Sometimes, of course, the social structure itself rewards or at least condones what most of us would agree is brutality. So people act in violent ways because they see it as the price of survival. For example, in Simon Lelic’s Rupture (AKA A Thousand Cuts), DI Lucia May is called in to investigate the shooting deaths of three students and a teacher at an exclusive London school. The shooter, Samuel Szajkowski, turned the gun on himself, so he can’t explain what happened. May is expected to simply “rubber stamp” the explanation that Szajkowski simply “snapped,” and that the shootings were the work of one deranged person. As she begins to interview students and staff, though, May becomes aware that this is more than just a case of one person with mental illness. Instead, we find that the school’s culture and social structure had a great deal to do with what happened. This structure is eerily mirrored in the structure of May’s own work environment, which has a similar brutal culture.
In Michael Connelly’s Angels Flight, Harry Bosch investigates the murder of Elias Howard, a prominent Los Angeles attorney who’s made his name prosecuting charges of brutality and racism against the L.A.P.D. Howard was just about to begin litigating a case on behalf of Michael Harris, who was convicted of the rape and murder of twelve-year-old Stacey Kincaid. Harris claims that he was innocent and that the L.A.P.D. tortured him in order to force him to confess. Because of Howard’s history of targeting the L.A.P.D., the very police who are supposed to protect our social structure are the most likely suspects. As Bosch investigates Harris’ claims, he finds that in fact, Harris was right. Evidence was tampered with and there are other real problems with the case against him. So not only is Bosch faced with finding Howard’s murderer, he’s also trying to find out who really killed Stacey Kincaid. As he investigates both cases, Bosch goes up against a social structure in the L.A.P.D. that protects its own, quietly condones corruption and seems to reward brutality.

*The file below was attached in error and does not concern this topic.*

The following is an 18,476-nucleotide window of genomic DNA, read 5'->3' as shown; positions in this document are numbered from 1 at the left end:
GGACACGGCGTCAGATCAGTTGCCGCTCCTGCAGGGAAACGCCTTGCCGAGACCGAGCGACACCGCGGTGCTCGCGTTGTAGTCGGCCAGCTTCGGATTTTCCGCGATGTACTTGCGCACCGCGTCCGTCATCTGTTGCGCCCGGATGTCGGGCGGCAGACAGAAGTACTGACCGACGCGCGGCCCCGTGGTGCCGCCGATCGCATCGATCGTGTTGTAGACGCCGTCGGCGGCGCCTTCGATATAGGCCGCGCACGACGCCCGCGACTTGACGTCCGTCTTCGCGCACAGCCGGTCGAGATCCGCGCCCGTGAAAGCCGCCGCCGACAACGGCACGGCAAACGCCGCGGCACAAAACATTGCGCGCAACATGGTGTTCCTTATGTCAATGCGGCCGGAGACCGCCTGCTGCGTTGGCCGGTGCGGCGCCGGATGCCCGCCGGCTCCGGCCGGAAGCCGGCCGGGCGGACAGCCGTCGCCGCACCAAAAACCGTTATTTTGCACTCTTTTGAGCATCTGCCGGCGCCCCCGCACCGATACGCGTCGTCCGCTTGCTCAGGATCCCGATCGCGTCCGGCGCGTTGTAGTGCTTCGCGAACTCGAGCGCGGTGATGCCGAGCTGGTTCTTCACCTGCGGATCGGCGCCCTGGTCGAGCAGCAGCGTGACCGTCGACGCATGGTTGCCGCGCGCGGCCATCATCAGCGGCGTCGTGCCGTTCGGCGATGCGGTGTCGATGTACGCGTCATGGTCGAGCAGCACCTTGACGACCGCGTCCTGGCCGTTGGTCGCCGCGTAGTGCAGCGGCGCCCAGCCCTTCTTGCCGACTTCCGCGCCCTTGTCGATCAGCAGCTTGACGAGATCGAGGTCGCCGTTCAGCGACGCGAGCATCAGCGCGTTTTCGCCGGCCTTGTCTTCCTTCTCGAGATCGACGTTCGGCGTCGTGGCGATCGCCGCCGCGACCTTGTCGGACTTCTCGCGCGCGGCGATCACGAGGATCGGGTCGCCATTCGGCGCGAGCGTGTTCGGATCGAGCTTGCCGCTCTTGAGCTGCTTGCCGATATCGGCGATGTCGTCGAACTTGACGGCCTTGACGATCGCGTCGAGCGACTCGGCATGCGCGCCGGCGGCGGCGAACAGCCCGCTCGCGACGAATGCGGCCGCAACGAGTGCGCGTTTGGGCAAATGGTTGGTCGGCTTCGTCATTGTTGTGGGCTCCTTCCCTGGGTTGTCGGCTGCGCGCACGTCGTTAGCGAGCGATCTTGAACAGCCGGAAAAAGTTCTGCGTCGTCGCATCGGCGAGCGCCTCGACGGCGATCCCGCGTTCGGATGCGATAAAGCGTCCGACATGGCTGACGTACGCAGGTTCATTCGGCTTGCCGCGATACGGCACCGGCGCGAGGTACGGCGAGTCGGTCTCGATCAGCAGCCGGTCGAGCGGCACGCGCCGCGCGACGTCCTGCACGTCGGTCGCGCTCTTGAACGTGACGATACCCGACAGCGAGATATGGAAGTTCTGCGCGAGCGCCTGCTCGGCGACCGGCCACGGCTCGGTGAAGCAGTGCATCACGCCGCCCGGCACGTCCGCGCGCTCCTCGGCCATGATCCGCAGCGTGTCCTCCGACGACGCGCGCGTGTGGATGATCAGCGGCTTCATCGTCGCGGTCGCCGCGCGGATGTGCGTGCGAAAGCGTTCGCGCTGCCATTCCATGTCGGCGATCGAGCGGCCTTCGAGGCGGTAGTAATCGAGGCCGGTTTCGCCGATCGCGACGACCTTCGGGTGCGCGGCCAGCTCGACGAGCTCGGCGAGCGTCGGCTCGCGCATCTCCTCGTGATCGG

That’s also the case in Stephen J. Cannell’s The Tin Collectors. L.A.P.D homicide detective Shane Scully gets a frantic call from Barbara Molar, the wife of Scully’s former partner Ray Molar. She’s being abused by her husband and is afraid he’s going to kill her. Scully arrives in time to save Barbara’s life but when Molar shoots at him, Scully kills Molar in self-defense. Before he knows it, though, Scully’s the subject of an Internal Affairs investigation. He also becomes the target of most of the L.A.P.D, for whom Ray Molar was a hero – a “cop’s cop.” The truth is that Molar was a brutal person who was frequently unfaithful to his wife and who abused her physically more than once. But the L.A.P.D. culture has protected him. So when Scully starts asking too many questions, he becomes a pariah. He also finds that he’s being set up in order to hide some very high-level corruption. As much as anything else, this novel shows what happens to people when a social structure condones certain behaviour.
The good news is that in nearly all of these novels, we also see tremendous courage and the inner strength to maintain what most of us would call humanity. Humans are capable of that, too. But what do you think? Just how deep is that “veneer of civilisation?” Which novels have you enjoyed that explore this question?